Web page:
Of Movies and Midriffs as Market Signs

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Hindi film advertising is under pressure, and what works has plenty to say about India as a mass market
Ad guru Alyque Padamsee once called advertising the ‘cave paintings’ of the modern age. Recently, he called Open the doosra delivery of cricket: you never know which way it’ll turn. It’s the advertising analogy, though, that struck me as odd. After all, prehistoric art usually depicts the grim reality of survival, while advertising is mostly escapist. And, ironically enough, the ads most likely to achieve archival value a few millennia hence are those vying with each other to draw audiences for films. These ads, of course, are the song-and-dance sequences that are released a few weeks before a movie hits theatre screens.

It was MTV that kicked off the action, Viacom’s ‘music television’ channel to which a generation of urban youngsters lost their video virginity even as sundry elders had their dentures dislodged by the shock. That was back in 1991, and the boobtube gig that dared ask a country sedated by Doordarshan to ‘Enjoy’ (gulp!) didn’t just set the tone for every global brand trying to desify itself, it also managed to globalise Indian music to an extent. As attention spans got crunched and sexuality got groovy, it was clear Hindi cinema would have to adapt.

It did. And how!

Ah, it was heady, and the turn of the millennium saw showbiz advertising get headier still. As FM radio got active, new music TV channels hit Indian airwaves. The Times Group’s Zoom gave song lyrics the honour of an onscreen ticker-tape. And INX Media’s 9XM sneaked up to overthrow MTV as India’s top music channel, a power shift that’s less of a puzzle than how its one-time sister organ NewsX ended up in alleged Ambani control thanks to the devices of an alleged PR professional called Niira Radia.

And the action is far from over yet. In a crazily competitive market, film marketers are now under pelvis-pounding pressure to make waves on TV with music videos interspersed with action/dialogue clips. For one, the Big Bang model of binary cinema profit has taken over: put a film on as many screens as possible, rally a vast viewership over the weekend, and it’s either a bang or a whimper. For another, ad clips for movies now have mass reach via the internet; the country boasts of almost 100 million handheld devices with web access. In other words, it’s a war for eyeballs fast turning radioactive.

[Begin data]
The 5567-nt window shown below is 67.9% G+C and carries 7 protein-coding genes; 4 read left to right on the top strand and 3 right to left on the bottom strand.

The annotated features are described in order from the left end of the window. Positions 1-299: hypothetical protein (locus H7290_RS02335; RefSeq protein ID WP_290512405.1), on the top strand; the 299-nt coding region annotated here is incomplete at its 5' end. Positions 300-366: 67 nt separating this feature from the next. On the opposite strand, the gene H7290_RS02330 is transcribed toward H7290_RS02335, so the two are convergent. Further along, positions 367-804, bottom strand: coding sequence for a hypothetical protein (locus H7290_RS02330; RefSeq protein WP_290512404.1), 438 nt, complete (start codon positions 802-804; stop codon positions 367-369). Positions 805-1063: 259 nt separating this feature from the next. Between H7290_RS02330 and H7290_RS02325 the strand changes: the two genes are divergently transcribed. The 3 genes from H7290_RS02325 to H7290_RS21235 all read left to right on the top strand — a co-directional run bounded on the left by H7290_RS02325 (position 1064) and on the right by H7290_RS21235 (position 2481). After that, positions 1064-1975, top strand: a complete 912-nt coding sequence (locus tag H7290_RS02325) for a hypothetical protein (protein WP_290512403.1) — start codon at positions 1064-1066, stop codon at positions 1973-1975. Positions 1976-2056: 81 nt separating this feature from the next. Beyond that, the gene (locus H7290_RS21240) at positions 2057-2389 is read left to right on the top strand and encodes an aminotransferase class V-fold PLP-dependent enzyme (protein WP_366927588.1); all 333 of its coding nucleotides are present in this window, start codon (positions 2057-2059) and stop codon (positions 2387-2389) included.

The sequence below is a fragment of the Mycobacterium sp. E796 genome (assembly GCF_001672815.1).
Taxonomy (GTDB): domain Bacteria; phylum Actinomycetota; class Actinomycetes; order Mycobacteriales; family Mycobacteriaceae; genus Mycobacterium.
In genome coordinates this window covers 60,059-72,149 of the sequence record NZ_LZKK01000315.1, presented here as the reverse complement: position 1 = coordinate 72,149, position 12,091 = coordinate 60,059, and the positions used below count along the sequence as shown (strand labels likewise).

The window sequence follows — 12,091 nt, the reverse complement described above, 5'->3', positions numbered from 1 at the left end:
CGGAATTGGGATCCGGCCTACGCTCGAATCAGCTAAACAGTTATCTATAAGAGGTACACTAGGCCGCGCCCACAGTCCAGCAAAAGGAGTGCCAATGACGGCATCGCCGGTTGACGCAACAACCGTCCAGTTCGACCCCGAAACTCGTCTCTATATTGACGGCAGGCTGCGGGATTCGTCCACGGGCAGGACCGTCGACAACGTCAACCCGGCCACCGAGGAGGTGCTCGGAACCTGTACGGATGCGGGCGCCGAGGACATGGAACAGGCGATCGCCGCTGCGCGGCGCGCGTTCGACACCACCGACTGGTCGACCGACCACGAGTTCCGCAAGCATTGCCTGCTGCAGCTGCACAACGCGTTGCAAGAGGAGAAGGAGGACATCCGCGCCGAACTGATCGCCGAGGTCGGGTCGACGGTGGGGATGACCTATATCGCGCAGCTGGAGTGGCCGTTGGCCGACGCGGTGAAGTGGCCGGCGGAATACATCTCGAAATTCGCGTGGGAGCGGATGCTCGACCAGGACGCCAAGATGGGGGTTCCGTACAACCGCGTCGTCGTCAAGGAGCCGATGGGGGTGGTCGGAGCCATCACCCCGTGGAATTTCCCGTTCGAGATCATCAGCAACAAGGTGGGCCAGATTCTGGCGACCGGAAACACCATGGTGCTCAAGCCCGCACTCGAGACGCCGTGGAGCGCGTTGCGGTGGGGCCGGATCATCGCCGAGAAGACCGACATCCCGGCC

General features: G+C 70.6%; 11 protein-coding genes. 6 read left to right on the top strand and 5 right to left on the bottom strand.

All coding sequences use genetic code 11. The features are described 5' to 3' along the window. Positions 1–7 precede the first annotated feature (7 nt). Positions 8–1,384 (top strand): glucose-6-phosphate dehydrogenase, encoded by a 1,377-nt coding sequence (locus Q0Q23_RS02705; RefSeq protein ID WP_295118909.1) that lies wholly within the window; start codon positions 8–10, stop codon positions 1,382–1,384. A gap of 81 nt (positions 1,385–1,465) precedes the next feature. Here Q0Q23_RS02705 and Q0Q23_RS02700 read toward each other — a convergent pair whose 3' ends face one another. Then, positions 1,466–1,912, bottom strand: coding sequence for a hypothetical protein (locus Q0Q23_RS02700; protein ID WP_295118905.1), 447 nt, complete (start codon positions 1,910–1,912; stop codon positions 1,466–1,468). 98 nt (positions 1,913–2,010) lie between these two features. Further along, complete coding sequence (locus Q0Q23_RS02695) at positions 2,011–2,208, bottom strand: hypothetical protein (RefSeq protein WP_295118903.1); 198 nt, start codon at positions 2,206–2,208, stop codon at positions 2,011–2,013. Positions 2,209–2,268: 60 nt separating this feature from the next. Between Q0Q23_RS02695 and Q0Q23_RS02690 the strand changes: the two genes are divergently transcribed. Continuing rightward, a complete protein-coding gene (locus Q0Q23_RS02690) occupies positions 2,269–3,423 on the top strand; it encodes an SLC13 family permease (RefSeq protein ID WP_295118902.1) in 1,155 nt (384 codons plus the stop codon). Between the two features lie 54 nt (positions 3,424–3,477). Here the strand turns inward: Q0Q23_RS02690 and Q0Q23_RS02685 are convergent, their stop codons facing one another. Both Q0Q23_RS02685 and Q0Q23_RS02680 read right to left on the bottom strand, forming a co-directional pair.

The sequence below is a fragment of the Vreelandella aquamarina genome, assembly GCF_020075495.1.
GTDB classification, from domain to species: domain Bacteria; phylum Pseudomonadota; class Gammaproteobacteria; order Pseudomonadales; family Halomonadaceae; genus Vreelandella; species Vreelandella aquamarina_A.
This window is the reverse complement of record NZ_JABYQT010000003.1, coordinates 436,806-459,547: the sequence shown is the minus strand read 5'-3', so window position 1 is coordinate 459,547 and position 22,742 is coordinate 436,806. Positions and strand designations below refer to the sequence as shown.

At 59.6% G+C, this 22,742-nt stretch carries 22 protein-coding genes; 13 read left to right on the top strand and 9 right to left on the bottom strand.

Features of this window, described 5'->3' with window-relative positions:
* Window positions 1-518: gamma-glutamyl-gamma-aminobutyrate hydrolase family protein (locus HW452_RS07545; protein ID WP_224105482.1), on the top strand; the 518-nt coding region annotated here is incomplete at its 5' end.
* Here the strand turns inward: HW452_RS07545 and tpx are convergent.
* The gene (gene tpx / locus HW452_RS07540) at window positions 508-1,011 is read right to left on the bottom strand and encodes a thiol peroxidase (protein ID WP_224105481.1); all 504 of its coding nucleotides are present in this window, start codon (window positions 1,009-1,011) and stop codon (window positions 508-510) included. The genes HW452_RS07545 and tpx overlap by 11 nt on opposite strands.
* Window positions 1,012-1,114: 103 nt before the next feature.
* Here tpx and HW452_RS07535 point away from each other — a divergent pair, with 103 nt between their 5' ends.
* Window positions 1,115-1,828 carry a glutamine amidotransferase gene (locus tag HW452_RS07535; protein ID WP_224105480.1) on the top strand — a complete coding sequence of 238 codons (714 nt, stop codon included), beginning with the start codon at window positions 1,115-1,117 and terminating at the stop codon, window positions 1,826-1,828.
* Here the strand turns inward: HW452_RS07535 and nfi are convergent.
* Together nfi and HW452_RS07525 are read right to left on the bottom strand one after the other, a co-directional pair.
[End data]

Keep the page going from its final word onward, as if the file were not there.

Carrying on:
If Alyque wasn’t kidding, neither was the late Lever laureate Shunu Sen. Addressing a hall full of MBA students, Sen once asked all those who’d read the latest issue of Harvard Business Review to raise their hands. Quite a few went up. He then asked who’d seen the latest music charts on television (he referred to a show my buddies had nicknamed ‘Phallus Top Ten’). Only a few did. And these, Sen declared, were the marketers who’d go on to crack the market some day. So, what does a snap scan of this week’s chartbusters reveal? By MTV’s countdown, the country’s top pick is a dance number called Tamaache Pe Disco. With handgun gestures serving as a sort of sexual code, it’s busy wooing audiences for Tigmanshu Dhulia’s Bullett Raja, a Saif Ali Khan starrer whose promotional clips appear aimed at an 80s-style mass market; its single shot of dialogue, ‘Jab hum aayenge, garmi thodi badh jayegi, pata toh chal hi jayega’ rings out loud and clear.

Of late, the hottest campaign for a movie, however, has been the guns galore, fifty shades of red and song sizzlers of Sanjay Leela Bhansali’s Goliyon ki Raasleela: Ram-Leela, a carnivalesque take on carnal love in divisive times set in Gujarat that scores big on song-and-dance at several levels of sensuality and subtlety. Not just its title track, its entire publicity package has proven a success.

No less greedy for attention is the stuff on air for Aamir Khan’s Dhoom: 3. The TV campaign for the latest edition of India’s No 1 action franchise has only just begun, and is going all out for eyeballs and eardrums with slick stunts and a title track that refreshes the original lyrics and retains its sex appeal (and refrain).

On the evidence of all the buzz these clips have managed to generate, India’s cave artists seem to be doing a swell job. Of course, one could argue that what lures viewership is something of a no-brainer nowadays, given the country’s recessionary economy.

Across the world, anxiety is considered good for showbiz. In the US, recessions have long been correlated with rising hemlines. Such an analysis sounds sexist, but could this be what’s really up right now? Except, instead of hemlines riding up thighs, it would be cholis and ghagras yawning their fashionable way apart to bare midriffs in ever more daring ways. But then again, sex appeal is only one aspect of the Hindi film formula. There’s other stuff too. And of greater archival value.